The rise and fall of Falun Gong, and its subsequent transformation in exile into a well-financed and ubiquitous nemesis of the Communist Party, is probably the most mysterious chapter in the history of China over the last 30 years, its age of reform. Diplomats, journalists and China specialists have had difficulty explaining the mass appeal of Li, who even before the 1999 protest was more invisible than charismatic. Like the Communist Party, Falun Gong shrouds its inner workings in secrecy and communicates through propaganda.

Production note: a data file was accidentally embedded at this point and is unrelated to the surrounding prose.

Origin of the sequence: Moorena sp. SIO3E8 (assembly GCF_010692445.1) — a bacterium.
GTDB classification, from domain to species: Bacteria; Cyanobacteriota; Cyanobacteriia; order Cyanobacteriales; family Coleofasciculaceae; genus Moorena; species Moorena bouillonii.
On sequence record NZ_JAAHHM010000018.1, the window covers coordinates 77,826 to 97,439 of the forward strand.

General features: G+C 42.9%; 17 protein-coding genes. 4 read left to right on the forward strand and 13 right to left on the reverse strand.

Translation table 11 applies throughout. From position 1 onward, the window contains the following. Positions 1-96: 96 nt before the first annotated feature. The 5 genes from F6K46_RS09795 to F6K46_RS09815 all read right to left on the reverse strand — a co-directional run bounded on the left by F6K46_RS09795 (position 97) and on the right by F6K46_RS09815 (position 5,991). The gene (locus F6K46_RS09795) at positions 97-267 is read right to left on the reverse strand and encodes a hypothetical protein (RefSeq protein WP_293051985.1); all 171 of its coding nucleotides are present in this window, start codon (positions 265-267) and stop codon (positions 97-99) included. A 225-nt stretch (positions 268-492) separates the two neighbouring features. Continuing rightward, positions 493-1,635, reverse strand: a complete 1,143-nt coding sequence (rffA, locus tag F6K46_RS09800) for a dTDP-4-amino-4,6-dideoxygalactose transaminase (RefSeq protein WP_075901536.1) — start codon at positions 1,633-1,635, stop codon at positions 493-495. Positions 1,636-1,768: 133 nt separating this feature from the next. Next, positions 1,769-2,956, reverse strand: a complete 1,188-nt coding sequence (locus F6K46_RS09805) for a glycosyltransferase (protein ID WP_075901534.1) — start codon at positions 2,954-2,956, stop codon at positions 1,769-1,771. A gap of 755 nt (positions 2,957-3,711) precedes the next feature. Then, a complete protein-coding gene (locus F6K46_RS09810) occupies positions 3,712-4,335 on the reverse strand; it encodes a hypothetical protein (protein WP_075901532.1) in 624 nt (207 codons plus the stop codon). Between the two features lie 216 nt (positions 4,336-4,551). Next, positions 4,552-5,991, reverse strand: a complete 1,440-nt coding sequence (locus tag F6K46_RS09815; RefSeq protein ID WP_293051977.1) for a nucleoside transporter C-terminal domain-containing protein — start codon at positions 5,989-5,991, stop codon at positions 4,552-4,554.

Equally perplexing, the ruling party’s reaction to Falun Gong seemed wildly disproportionate to any threat that the group, made up largely of retired men and women who practiced exercises in public parks, could pose to the Chinese state. In “Falun Gong and the Future of China,” David Ownby, a historian of China at the University of Montreal, argues that however extraordinary the demonstrations seemed at the time, both the popularity of Falun Gong and the party’s determination to wipe it out were predictable to students of Chinese history.